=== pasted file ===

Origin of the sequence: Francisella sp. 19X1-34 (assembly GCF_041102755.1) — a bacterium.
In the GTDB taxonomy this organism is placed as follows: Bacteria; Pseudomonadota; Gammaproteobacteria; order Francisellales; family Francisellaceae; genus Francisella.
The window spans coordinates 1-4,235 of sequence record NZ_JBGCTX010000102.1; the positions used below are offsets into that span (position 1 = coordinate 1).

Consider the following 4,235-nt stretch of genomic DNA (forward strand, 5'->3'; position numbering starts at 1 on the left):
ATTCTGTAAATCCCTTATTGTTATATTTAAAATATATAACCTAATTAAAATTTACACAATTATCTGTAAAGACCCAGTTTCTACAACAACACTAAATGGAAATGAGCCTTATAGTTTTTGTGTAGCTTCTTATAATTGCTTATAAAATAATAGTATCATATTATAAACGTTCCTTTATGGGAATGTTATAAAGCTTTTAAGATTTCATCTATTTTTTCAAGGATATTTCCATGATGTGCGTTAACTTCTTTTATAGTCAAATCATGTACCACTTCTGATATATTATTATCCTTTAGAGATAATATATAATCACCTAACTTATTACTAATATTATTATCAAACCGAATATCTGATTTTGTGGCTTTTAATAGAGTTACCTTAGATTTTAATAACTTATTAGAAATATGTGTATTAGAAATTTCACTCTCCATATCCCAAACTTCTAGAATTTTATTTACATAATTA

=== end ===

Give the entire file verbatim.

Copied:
Origin of the sequence: Francisella sp. 19X1-34 (assembly GCF_041102755.1) — a bacterium.
In the GTDB taxonomy this organism is placed as follows: Bacteria; Pseudomonadota; Gammaproteobacteria; order Francisellales; family Francisellaceae; genus Francisella.
The window spans coordinates 1-4,235 of sequence record NZ_JBGCTX010000102.1; the positions used below are offsets into that span (position 1 = coordinate 1).

Consider the following 4,235-nt stretch of genomic DNA (forward strand, 5'->3'; position numbering starts at 1 on the left):
ATTCTGTAAATCCCTTATTGTTATATTTAAAATATATAACCTAATTAAAATTTACACAATTATCTGTAAAGACCCAGTTTCTACAACAACACTAAATGGAAATGAGCCTTATAGTTTTTGTGTAGCTTCTTATAATTGCTTATAAAATAATAGTATCATATTATAAACGTTCCTTTATGGGAATGTTATAAAGCTTTTAAGATTTCATCTATTTTTTCAAGGATATTTCCATGATGTGCGTTAACTTCTTTTATAGTCAAATCATGTACCACTTCTGATATATTATTATCCTTTAGAGATAATATATAATCACCTAACTTATTACTAATATTATTATCAAACCGAATATCTGATTTTGTGGCTTTTAATAGAGTTACCTTAGATTTTAATAACTTATTAGAAATATGTGTATTAGAAATTTCACTCTCCATATCCCAAACTTCTAGAATTTTATTTACATAATTA